Giacinto Andrea Cicognini’s Giasone, set to music by Francesco Cavalli (Venice, S. Cassiano, 1649), is probably the most popular opera of the entire 17th Century. Its author is considered one of the most prolific and successful dramatists and librettists of his age. The existence of two versions of Giasone however - the libretto set to music by Francesco Cavalli and a prose text intended to be staged (or read) as a play - has not yet been fully explored. The same is also true of another work by Cicognini, Gli amori di Alessandro e di Rossane. Both plays, like almost all Cicognini’s works, were published only after his death. Giasone was extraordinary popular, so we can easily suppose that the dramatic version was published for commercial reasons. In contrast, the libretto of Gl’amori was published only posthumously, in 1651, and the preface warns us that Cicognini had written only the first act and two scenes of the second act; and the prose version («opera tragicomica») was not issued until 1661 by Giacinto Pezzana in Venice and Eredi di Grisei e Piccini in Macerata. The prose Giasone, called «opera» on the title page, had five editions between 1664 and 1689, in Bologna, Venice and Parma. A year before the first of these editions (in 1663), the Roman printer and bookseller Bartolomeo Lupardi announced his intention to publish «Giasone, which has astonished Fame itself» in the form of a play. Lupardi was eventually responsible for a complete Cicognini edition in ten volumes, but no copy of his prose Giasone has survived. The existence of prose versions of these two works raises important questions: Who wrote them? What was the intended audience? Were they conceived to be read or to be acted? Moreover, a comparison between the prose and musical texts may help us to enter the world of a Seventeenth century dramatist, and to understand the different strategies involved in writing texts intended for musical setting and those conceived as spoken dramas.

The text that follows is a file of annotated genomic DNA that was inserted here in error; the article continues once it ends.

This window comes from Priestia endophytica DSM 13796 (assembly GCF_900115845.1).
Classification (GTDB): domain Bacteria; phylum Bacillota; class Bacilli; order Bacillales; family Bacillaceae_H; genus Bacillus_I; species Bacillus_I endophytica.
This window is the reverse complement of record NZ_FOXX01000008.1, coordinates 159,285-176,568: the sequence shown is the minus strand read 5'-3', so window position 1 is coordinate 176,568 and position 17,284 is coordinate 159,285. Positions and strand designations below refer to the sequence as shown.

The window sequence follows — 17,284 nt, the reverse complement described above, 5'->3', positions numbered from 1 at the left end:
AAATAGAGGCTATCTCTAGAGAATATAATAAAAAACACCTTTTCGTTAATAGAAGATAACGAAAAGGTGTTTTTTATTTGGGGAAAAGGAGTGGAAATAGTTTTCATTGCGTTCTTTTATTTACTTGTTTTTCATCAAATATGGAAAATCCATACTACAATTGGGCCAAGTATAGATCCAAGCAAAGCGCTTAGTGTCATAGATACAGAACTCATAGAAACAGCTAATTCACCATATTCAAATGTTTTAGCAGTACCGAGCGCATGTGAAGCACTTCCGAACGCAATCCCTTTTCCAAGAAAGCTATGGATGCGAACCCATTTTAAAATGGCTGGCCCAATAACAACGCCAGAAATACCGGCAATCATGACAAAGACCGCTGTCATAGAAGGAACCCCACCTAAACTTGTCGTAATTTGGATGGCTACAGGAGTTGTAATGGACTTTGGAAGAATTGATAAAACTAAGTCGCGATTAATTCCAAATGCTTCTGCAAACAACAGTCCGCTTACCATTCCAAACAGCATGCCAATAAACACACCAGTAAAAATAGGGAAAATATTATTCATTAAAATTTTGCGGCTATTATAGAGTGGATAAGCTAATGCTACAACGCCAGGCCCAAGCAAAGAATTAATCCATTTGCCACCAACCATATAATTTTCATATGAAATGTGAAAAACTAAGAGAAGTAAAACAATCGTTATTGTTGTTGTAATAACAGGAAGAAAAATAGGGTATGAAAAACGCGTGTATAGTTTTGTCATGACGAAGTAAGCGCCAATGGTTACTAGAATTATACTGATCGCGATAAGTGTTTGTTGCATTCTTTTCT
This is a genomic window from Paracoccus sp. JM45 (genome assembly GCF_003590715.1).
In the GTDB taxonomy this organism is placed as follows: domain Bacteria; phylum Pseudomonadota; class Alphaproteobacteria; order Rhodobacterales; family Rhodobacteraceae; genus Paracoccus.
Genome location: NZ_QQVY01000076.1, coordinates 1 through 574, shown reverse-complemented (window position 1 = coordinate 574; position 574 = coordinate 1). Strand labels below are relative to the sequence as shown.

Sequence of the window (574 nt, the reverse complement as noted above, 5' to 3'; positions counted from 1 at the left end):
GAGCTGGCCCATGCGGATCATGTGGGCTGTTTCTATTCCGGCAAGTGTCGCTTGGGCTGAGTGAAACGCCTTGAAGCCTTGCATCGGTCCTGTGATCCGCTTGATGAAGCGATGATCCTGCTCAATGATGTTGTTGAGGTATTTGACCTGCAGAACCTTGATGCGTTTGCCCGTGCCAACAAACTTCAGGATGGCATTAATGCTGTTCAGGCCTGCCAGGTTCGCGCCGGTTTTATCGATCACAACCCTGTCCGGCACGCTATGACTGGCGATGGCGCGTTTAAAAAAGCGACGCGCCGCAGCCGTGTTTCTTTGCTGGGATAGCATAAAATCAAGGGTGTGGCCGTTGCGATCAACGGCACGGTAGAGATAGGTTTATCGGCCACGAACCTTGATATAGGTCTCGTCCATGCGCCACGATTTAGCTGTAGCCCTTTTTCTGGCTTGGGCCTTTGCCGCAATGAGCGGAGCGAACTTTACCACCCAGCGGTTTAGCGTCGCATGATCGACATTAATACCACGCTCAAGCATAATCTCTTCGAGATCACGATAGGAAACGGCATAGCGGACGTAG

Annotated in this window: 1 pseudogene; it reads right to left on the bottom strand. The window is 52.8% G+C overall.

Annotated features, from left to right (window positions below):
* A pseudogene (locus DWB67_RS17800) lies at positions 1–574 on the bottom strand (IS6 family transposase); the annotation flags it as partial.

|Titolo della pubblicazione ospite||Readying Cavalli’s Operas for the Stage: Manuscript, Edition, Production|
|Numero di pagine||31|
|Stato di pubblicazione||Published - 2013|
|Nome||Ashgate Interdisciplinary Studies in Opera|